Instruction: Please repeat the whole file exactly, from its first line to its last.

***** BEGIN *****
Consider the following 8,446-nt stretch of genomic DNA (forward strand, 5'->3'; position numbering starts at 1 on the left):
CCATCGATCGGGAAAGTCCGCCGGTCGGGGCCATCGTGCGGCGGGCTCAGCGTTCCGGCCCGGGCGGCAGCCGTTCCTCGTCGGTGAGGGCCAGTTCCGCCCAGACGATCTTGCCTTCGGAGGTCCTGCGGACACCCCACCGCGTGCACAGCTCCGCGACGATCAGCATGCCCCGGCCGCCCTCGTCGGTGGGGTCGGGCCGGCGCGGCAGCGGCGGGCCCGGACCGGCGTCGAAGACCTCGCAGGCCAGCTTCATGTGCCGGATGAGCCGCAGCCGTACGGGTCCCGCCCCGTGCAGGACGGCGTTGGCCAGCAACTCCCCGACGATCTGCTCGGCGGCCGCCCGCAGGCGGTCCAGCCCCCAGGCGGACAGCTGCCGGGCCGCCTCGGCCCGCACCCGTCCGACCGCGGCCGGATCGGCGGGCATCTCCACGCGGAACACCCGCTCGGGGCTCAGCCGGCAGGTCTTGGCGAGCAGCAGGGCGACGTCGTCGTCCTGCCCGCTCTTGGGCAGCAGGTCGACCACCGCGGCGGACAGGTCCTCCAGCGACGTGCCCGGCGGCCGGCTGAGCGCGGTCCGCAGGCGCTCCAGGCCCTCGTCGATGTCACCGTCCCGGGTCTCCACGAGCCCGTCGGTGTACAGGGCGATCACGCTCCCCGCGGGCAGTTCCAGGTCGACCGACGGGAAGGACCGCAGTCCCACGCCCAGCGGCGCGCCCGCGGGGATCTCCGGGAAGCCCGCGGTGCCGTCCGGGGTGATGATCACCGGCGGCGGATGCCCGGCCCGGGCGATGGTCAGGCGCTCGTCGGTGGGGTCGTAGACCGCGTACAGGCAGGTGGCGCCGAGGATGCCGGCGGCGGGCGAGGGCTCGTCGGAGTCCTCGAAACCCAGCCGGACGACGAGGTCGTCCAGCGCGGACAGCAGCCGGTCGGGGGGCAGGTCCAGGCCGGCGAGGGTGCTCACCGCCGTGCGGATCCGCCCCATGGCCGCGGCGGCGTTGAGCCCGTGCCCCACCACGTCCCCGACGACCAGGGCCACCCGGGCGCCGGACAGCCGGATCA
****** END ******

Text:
Consider the following 8,446-nt stretch of genomic DNA (forward strand, 5'->3'; position numbering starts at 1 on the left):
CCATCGATCGGGAAAGTCCGCCGGTCGGGGCCATCGTGCGGCGGGCTCAGCGTTCCGGCCCGGGCGGCAGCCGTTCCTCGTCGGTGAGGGCCAGTTCCGCCCAGACGATCTTGCCTTCGGAGGTCCTGCGGACACCCCACCGCGTGCACAGCTCCGCGACGATCAGCATGCCCCGGCCGCCCTCGTCGGTGGGGTCGGGCCGGCGCGGCAGCGGCGGGCCCGGACCGGCGTCGAAGACCTCGCAGGCCAGCTTCATGTGCCGGATGAGCCGCAGCCGTACGGGTCCCGCCCCGTGCAGGACGGCGTTGGCCAGCAACTCCCCGACGATCTGCTCGGCGGCCGCCCGCAGGCGGTCCAGCCCCCAGGCGGACAGCTGCCGGGCCGCCTCGGCCCGCACCCGTCCGACCGCGGCCGGATCGGCGGGCATCTCCACGCGGAACACCCGCTCGGGGCTCAGCCGGCAGGTCTTGGCGAGCAGCAGGGCGACGTCGTCGTCCTGCCCGCTCTTGGGCAGCAGGTCGACCACCGCGGCGGACAGGTCCTCCAGCGACGTGCCCGGCGGCCGGCTGAGCGCGGTCCGCAGGCGCTCCAGGCCCTCGTCGATGTCACCGTCCCGGGTCTCCACGAGCCCGTCGGTGTACAGGGCGATCACGCTCCCCGCGGGCAGTTCCAGGTCGACCGACGGGAAGGACCGCAGTCCCACGCCCAGCGGCGCGCCCGCGGGGATCTCCGGGAAGCCCGCGGTGCCGTCCGGGGTGATGATCACCGGCGGCGGATGCCCGGCCCGGGCGATGGTCAGGCGCTCGTCGGTGGGGTCGTAGACCGCGTACAGGCAGGTGGCGCCGAGGATGCCGGCGGCGGGCGAGGGCTCGTCGGAGTCCTCGAAACCCAGCCGGACGACGAGGTCGTCCAGCGCGGACAGCAGCCGGTCGGGGGGCAGGTCCAGGCCGGCGAGGGTGCTCACCGCCGTGCGGATCCGCCCCATGGCCGCGGCGGCGTTGAGCCCGTGCCCCACCACGTCCCCGACGACCAGGGCCACCCGGGCGCCGGACAGCCGGATCA